Four months ago, Mayor Edward I. Koch swept into a third term with 78 percent of the vote. His autobiography had topped the national best-seller list for weeks, sparking a successful off-Broadway musical. Brash, funny, tough -- and with an unassailed reputation for personal honesty -- Koch liked to say, "I don't get ulcers. I give them."

Two weeks ago, the same man stood wearily before reporters at yet another news conference on city corruption and confessed, "I feel like opening the window and yelling out the window, 'I'm not going to take this anymore.' "

Hardly a day has passed in almost two months without revelations of new grand jury investigations into allegations of bribery, influence-peddling, fraud and conflicts of interest by Koch administration officials or political associates.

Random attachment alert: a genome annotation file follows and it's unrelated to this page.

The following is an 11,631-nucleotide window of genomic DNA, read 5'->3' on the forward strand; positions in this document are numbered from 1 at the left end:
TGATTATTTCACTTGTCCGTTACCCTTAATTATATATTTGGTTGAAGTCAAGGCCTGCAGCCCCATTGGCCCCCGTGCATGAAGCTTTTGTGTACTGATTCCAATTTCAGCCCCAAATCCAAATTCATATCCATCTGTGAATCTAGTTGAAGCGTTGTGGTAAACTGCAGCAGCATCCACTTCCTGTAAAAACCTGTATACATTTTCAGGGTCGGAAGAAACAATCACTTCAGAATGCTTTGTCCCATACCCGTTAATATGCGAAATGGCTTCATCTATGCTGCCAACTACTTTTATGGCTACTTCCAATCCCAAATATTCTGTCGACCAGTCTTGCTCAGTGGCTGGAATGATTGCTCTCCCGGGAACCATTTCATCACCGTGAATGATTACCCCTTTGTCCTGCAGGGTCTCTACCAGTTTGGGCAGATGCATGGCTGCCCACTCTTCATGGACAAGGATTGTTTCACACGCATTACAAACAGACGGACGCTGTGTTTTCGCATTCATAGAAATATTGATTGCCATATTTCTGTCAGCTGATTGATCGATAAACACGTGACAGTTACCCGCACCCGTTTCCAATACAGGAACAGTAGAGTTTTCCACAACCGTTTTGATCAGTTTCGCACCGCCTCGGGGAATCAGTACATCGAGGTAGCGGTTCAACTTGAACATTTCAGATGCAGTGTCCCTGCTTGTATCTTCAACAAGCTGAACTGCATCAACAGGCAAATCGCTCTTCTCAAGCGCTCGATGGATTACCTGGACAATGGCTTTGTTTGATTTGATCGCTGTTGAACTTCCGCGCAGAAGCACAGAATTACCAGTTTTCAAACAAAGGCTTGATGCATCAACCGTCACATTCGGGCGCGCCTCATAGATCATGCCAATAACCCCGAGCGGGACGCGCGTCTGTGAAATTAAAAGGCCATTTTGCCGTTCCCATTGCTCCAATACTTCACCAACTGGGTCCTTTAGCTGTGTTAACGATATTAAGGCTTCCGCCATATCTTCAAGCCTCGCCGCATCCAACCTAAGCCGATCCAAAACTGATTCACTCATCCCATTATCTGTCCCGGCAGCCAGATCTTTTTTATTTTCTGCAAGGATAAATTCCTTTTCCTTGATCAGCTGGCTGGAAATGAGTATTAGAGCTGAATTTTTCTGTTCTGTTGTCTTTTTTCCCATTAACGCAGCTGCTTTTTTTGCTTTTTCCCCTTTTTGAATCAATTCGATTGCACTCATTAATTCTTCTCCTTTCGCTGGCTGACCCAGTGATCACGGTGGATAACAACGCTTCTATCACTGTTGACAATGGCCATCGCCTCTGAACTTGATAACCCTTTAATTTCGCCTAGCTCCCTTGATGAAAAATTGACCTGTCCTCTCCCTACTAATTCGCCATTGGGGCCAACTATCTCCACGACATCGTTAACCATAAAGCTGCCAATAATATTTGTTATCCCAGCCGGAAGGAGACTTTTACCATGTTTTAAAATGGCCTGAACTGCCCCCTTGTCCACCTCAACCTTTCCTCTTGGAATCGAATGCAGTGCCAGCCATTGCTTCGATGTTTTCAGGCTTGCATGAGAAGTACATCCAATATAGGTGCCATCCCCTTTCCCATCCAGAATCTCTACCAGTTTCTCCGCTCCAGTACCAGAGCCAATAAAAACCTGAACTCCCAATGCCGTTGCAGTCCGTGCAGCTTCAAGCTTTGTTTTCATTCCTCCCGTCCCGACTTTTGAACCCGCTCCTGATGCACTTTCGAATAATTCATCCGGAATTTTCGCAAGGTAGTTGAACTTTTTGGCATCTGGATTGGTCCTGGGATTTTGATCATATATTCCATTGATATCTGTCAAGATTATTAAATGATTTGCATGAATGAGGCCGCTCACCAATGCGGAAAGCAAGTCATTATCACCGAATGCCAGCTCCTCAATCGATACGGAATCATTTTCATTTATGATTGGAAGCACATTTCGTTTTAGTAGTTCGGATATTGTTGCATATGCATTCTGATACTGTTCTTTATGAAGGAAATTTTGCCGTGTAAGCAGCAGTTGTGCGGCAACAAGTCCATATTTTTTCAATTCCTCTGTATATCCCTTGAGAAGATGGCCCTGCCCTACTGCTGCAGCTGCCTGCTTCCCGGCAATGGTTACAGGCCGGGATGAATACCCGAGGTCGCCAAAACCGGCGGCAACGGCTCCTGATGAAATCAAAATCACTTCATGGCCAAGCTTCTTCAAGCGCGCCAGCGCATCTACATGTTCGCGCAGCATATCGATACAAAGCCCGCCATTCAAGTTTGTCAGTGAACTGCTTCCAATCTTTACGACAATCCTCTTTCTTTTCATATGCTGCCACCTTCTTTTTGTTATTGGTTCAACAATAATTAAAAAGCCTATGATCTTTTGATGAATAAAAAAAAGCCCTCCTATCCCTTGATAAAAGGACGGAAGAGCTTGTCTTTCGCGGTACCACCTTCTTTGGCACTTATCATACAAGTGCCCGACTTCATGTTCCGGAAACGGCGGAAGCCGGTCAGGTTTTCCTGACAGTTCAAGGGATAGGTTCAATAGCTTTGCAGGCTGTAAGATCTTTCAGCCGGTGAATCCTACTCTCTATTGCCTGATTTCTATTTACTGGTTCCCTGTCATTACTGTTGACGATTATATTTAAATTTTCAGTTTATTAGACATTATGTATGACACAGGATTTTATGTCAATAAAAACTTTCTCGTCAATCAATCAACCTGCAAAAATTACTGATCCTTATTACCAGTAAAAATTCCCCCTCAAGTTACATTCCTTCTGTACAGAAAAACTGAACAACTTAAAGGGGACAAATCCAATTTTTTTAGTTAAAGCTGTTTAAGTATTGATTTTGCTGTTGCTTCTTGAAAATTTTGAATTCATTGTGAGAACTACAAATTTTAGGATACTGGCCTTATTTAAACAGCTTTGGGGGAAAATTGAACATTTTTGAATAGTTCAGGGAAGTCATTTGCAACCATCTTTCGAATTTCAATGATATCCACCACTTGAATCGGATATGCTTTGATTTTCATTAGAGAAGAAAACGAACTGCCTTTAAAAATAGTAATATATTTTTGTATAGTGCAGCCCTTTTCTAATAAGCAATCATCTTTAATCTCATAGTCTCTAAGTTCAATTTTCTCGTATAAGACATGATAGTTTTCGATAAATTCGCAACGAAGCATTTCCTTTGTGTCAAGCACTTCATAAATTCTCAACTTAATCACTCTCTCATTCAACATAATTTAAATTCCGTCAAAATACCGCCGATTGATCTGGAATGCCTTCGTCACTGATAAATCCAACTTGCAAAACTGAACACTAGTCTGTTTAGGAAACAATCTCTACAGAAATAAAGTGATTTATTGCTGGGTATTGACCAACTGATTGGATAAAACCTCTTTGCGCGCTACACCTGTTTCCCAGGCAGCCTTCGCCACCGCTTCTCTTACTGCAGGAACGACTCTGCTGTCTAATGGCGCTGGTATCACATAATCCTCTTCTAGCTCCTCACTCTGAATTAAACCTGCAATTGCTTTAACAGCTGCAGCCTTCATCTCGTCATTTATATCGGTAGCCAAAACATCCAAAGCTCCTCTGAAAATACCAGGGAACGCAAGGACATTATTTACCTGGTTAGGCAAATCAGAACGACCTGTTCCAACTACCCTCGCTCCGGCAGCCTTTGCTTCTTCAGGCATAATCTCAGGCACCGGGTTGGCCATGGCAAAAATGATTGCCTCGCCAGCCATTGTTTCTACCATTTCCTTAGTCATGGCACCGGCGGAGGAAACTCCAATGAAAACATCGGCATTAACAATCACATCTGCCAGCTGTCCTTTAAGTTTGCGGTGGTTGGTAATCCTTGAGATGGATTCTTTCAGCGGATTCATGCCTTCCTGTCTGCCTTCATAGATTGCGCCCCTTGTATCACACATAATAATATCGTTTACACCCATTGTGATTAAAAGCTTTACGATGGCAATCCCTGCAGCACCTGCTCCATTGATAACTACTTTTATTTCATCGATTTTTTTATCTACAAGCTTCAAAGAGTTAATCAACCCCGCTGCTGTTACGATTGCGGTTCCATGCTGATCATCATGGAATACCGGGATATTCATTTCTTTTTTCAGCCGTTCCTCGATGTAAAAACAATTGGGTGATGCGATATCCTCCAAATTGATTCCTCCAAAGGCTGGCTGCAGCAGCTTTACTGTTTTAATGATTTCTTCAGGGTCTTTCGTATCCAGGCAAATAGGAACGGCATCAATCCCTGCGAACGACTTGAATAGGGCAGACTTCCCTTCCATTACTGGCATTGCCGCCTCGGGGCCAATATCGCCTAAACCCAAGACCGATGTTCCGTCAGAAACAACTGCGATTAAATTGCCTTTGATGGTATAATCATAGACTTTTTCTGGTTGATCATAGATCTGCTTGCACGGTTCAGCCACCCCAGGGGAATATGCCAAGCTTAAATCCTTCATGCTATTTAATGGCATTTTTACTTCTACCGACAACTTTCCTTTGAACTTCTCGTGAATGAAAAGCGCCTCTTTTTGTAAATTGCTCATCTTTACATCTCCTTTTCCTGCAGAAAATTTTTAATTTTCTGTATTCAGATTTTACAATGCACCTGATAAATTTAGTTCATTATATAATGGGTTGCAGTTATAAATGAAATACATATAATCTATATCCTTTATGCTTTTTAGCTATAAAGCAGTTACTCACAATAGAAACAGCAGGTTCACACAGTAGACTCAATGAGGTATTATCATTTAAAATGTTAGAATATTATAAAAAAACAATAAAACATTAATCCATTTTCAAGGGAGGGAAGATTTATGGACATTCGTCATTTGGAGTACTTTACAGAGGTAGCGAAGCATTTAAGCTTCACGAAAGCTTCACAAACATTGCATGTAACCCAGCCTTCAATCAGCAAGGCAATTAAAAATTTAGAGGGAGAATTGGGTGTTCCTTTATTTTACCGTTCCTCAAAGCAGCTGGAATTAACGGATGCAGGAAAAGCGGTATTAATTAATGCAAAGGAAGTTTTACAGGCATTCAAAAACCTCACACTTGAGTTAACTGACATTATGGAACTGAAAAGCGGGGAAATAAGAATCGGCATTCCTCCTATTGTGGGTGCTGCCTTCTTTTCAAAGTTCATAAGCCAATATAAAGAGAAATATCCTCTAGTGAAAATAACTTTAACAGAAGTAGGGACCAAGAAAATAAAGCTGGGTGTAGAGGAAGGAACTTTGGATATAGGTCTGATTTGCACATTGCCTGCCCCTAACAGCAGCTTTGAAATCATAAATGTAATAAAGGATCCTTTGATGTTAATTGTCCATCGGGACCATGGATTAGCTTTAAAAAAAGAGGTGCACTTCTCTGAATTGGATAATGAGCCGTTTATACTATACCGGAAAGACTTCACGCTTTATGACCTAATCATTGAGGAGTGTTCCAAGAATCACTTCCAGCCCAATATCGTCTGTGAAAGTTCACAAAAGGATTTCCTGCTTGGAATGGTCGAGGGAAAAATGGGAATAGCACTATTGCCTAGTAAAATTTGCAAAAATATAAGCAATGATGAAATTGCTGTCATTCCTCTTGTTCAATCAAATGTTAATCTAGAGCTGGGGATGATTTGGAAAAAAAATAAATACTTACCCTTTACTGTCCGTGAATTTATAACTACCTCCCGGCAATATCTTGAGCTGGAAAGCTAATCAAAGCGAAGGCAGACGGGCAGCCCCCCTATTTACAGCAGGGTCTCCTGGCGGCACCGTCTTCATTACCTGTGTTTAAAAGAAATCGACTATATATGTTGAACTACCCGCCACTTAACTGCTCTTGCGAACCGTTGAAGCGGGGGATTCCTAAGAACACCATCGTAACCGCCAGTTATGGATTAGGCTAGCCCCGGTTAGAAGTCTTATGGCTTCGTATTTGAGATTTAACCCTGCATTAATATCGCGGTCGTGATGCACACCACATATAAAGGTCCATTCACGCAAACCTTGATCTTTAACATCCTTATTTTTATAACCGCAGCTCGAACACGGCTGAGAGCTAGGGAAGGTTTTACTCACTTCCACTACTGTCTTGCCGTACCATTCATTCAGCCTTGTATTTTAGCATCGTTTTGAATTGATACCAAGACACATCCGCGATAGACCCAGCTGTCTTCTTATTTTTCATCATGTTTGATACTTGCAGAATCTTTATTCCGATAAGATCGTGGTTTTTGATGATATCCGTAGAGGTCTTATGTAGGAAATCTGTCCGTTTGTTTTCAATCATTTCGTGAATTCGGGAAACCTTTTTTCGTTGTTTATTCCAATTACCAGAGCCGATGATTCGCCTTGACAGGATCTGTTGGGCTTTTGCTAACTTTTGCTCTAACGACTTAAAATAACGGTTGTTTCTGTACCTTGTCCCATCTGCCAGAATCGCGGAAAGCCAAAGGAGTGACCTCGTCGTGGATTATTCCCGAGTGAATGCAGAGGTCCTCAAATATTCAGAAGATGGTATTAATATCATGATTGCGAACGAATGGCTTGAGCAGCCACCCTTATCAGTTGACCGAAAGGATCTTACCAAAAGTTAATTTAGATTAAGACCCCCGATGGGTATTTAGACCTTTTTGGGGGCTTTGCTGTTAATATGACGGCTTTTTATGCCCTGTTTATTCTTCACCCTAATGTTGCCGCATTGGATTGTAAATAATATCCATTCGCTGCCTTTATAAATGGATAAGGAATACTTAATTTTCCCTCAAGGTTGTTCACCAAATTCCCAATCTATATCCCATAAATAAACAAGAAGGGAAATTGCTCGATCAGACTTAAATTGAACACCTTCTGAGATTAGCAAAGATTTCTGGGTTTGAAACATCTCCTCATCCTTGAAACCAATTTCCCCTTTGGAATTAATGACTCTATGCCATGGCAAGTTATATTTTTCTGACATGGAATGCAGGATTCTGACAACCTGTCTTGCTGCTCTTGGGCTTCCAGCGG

What began Jan. 10 as the mysterious suicide attempt of Queens Borough President Donald R. Manes, a close friend and political ally of Koch, has erupted into a lava flow of scandal charges and intrigue unmatched since the police-corruption revelations of the early 1970s.

Since Koch's reelection, 21 high-ranking officials of his administration have resigned, half of them after charges of improprieties. Whole city agencies have been spotlighted as patronage fiefdoms. The investigations have focused attention on the perils of one-party politics in a city dominated by Democrats.

Two U.S. attorneys, five district attorneys, the state attorney general, the city's Department of Investigations, Koch's special investigator, a city council investigator and the city's Board of Ethics have entered the fray with separate and sometimes overlapping inquiries. The city's two most respected prosecutors, U.S. Attorney Rudolph W. Giuliani, a Republican, and District Attorney Robert M. Morgenthau, a Democrat, have quarreled publicly over jurisdiction.